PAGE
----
He emphasizes Brazil's rising international responsibilities given the fact that the Brazilian economy is approximately 60% of South America's economy, and over 40% of the Latin American economy, which creates expectations for Brazil on part of the neighbors.
"I believe that Dilma Rousseff, having had dealings as Chief of Staff with the USA and Europe, etc, probably will look for a balanced interaction to really emphasize the fact that Brazil is a global nation, our trade is more or less evenly distributed with the different regions of the world, and Brazil obviously has to act very carefully," Sotero says.
"Brazil should have a very strong competitive advantage - energy. The energy substitution and sustainability are clearly two factors that will be very dynamic in the world in the next few years," stressed Urani.
Bulgarian journalist Momchil Indzhov has indicated the impressive growth of the middle class in Brazil. "Despite the recent developments, there is still rampant poverty across Brazil, especially the Northeast. Each city has its own favelas, or slums. But still, the unique thing about Brazil has been the growth of the middle class – a development little known elsewhere in Latin America."
"It will be "business as usual" in terms of foreign policy. Emerging powers coalition will be one of the main foreign policy strategies. But the lack of popularity and charisma may also hinder this strategy. If Brazil maintains a foreign policy more distant to Western democracies when it comes to human rights, climate change etc., it will be hard to deal with pressure and criticisms. Lula had enough strength to fend off criticism. Dilma may not have that. But, then again, the Brazilian foreign ministry may adjust the rhetoric a little bit, to avoid taking too much risks," political analyst Neves says.
Dilma with Bulgarian PM Borisov, Dec. 30, 2010. Dilma's warm welcome to the Bulgarian delegation led Borisov to declare that the entire world envied Bulgaria for its special connection with Brazil's new president.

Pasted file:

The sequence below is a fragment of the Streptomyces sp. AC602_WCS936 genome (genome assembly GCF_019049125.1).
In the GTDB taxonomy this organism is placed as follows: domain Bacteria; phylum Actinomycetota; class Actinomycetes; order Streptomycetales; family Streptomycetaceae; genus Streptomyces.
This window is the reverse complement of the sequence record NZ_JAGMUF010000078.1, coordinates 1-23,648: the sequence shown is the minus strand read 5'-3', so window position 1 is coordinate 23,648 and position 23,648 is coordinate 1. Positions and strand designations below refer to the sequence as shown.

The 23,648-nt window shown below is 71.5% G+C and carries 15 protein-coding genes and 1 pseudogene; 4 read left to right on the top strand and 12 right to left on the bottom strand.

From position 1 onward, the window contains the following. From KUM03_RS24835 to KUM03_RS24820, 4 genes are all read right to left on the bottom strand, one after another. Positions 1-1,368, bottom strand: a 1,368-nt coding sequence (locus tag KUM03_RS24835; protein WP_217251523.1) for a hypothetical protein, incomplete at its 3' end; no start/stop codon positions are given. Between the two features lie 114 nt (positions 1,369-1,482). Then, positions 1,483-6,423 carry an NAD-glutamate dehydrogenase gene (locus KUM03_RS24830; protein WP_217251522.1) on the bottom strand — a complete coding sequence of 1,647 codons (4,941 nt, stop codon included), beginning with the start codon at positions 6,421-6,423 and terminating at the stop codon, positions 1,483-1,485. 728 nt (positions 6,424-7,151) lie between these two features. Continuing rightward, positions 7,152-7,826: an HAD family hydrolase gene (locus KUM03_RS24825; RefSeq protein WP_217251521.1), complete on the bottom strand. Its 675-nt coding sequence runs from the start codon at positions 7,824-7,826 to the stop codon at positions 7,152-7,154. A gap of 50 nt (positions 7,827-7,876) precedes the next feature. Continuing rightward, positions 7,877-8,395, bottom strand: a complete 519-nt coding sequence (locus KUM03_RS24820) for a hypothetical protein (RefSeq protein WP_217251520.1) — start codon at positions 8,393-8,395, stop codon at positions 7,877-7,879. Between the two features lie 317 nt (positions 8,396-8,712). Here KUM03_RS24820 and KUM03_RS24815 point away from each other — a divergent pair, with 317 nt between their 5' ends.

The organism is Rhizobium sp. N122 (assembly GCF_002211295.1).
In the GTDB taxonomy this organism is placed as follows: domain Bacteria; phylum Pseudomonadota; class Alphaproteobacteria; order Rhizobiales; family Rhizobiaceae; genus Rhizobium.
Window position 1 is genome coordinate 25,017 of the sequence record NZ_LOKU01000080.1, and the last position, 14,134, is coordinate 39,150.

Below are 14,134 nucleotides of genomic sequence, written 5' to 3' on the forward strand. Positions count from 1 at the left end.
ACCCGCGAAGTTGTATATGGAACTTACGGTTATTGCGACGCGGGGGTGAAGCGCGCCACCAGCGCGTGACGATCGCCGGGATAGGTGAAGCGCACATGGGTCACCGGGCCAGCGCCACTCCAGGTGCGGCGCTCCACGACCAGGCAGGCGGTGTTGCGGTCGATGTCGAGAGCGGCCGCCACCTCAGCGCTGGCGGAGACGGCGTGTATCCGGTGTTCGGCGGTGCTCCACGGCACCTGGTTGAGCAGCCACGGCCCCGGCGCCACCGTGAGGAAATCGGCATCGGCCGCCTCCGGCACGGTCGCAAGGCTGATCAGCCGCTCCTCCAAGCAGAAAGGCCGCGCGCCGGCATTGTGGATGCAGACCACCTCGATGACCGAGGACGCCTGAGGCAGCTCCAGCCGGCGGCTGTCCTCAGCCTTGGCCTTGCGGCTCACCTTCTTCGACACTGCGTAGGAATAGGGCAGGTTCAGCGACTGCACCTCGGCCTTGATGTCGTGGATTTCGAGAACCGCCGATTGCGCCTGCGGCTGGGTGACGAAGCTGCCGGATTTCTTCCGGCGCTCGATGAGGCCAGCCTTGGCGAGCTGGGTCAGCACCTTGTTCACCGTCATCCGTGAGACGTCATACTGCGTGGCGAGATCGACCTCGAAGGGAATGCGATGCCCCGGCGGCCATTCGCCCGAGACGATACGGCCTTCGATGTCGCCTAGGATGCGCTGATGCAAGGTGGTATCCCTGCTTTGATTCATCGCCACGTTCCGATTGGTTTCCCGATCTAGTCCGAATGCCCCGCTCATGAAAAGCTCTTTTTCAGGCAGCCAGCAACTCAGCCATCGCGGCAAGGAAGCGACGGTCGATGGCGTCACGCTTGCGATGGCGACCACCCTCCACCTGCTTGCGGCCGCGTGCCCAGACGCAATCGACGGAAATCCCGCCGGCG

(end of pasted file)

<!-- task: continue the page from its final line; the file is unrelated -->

Bulgaria and Brazil: Two Countries with Bulgarian Presidents
The most interesting question for Bulgarians, now that "one of their kin" has been elected to lead one of the rising global powers, is how that will reflect on Bulgaria.
The two nations have had little interaction despite mutual friendly declarations. Bulgaria has been diagnosed with a "Dilma fever." There have been hopes it can now become Brazil's EU "door". Can her Bulgarian origins make the two countries really close?
"Dilma has occasionally talked about Bulgaria as the home country of her father with respect and affection. I believe that as president she will be interested in Bulgaria because there is this historic tie," points out Professor Sotero.
"I think that Dilma's probable victory will draw more attention to the fact that she will be the first woman president than anything else. A reminder that Brazil had a very popular president with a Czech last name (Kubitschek) in the 1950s. But undoubtedly it will make Brazilians more curious about her family's origins in Bulgaria and probably inspire books and more studies on the subject," predicts analyst Neves.
"I remember that Dilma Rousseff explicitly told me, quote on quote, "I am half-Bulgarian." This is no surprise for an immigrant society such as Brazil. Her election will be good for both Brazil and Bulgaria, and since Brazil is a country with peaceful foreign policy, it will also be useful for the international community," says diplomat Rumen Stoyanov.
"Feelings of tenderness and love," is what Dilma Rousseff told journalist Momchil Indzhov from the 24 Chasa daily she has for Bulgaria. "I have to say that to some extent I feel Bulgarian even though I never came to my father's homeland."
Dilma with her daughter, son-in-law and grandson Gabriel Rousseff Covolo, the youngest member of the Rousseff/Rusev family, in September 2010
"I assume to be the only Bulgarian, in inverted commas of course, who has achieved success outside Bulgaria," Dilma Rousseff told Brazilian TV channel Globo. "It would be a very moving experience for me to be welcomed in Bulgaria as Brazil's president because this is a small country. Just imagine how they look at Brazil," she added.
Indzhov explains that Dilma is well-intentioned towards Bulgaria, all the more so given the fact that she owes her upbringing and education to her Bulgarian father. "Dilma herself says about her father, "I don't remember my father without a book. He read really a lot, he always had a book in hand." So she got this love for reading and knowledge from her Bulgarian father. She does have feelings for Bulgaria, she has been dreaming of visiting Bulgaria, something she told me in our first interview in 2004. Unfortunately, she did not manage to come and meet her brother while he was still alive," he says.